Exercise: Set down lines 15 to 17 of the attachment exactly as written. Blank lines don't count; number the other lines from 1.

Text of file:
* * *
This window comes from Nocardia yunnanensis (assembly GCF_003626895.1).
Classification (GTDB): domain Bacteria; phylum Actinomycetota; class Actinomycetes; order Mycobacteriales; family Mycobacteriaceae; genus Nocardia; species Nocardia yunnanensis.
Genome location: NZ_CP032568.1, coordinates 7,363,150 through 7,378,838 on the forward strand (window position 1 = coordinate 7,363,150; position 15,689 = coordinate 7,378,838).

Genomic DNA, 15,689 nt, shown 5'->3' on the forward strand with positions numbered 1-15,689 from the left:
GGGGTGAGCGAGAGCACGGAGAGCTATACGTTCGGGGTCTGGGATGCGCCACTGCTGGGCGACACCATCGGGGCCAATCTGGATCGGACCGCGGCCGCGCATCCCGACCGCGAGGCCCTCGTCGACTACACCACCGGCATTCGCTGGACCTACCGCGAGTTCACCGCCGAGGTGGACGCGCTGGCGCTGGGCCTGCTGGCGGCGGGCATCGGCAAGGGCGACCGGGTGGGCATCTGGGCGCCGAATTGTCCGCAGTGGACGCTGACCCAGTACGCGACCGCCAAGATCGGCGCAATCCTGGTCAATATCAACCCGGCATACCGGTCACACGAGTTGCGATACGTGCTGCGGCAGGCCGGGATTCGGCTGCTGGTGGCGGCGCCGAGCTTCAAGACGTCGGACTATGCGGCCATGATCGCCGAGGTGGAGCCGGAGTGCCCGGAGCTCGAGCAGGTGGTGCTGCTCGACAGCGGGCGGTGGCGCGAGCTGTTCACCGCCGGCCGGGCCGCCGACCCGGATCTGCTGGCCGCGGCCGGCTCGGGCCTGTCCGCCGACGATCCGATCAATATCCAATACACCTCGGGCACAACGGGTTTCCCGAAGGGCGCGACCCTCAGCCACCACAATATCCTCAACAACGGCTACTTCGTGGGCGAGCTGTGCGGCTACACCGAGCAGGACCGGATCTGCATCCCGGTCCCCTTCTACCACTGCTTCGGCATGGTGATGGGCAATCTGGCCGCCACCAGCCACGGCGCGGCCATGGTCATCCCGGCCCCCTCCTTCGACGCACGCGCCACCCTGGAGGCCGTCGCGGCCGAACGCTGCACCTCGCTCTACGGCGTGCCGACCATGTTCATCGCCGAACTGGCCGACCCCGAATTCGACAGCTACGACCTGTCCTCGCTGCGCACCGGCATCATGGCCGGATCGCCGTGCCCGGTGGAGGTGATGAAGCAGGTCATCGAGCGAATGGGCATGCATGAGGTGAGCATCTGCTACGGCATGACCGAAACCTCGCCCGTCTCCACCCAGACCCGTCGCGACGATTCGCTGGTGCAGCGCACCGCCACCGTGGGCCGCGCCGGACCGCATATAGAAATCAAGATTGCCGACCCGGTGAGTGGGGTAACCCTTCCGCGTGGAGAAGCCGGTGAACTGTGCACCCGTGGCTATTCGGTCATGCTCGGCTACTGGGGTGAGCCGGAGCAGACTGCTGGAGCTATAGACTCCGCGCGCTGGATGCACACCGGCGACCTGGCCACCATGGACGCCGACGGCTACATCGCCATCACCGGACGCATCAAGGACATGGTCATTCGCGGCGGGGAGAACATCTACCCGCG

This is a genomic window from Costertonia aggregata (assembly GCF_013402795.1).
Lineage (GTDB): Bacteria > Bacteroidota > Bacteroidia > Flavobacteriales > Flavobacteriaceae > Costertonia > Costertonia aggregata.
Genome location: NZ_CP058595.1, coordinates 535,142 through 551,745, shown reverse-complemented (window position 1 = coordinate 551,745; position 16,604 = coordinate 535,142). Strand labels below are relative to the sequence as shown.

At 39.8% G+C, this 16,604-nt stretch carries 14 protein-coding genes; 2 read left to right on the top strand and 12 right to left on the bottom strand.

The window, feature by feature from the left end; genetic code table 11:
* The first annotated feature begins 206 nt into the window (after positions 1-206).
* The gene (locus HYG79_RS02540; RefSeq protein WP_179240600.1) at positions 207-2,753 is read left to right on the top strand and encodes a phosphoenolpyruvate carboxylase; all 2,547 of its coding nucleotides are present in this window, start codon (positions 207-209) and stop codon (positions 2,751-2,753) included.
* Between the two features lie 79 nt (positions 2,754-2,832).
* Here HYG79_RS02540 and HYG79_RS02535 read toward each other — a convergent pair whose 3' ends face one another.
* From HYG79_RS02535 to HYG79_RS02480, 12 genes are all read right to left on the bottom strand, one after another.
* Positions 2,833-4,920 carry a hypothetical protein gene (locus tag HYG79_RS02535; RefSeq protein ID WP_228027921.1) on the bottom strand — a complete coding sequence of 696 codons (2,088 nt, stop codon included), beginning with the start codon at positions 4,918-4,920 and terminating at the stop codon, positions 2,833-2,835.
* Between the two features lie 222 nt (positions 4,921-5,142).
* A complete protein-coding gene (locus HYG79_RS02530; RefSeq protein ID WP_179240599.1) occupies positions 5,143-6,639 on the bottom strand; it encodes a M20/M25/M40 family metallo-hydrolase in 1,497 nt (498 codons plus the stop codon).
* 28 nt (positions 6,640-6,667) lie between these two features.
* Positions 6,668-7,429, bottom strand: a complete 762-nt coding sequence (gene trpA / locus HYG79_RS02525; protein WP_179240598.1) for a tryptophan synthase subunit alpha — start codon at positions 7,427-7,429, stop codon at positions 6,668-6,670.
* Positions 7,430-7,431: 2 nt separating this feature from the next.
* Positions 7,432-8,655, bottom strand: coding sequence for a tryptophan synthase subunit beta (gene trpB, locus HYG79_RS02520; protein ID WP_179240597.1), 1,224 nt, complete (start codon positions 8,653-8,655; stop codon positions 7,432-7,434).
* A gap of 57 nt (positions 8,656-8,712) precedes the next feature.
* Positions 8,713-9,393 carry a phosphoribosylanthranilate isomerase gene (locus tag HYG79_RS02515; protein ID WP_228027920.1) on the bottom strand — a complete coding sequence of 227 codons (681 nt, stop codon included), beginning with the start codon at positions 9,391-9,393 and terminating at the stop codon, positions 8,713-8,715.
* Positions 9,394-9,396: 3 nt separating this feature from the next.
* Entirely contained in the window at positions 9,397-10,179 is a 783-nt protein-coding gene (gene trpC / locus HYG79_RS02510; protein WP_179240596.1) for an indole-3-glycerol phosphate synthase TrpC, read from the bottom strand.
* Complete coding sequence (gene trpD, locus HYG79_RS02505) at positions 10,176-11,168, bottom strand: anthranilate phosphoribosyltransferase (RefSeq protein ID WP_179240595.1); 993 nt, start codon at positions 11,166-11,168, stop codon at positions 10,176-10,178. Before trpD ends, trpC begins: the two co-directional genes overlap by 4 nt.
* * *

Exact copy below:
* From HYG79_RS02535 to HYG79_RS02480, 12 genes are all read right to left on the bottom strand, one after another.
* Positions 2,833-4,920 carry a hypothetical protein gene (locus tag HYG79_RS02535; RefSeq protein ID WP_228027921.1) on the bottom strand — a complete coding sequence of 696 codons (2,088 nt, stop codon included), beginning with the start codon at positions 4,918-4,920 and terminating at the stop codon, positions 2,833-2,835.
* Between the two features lie 222 nt (positions 4,921-5,142).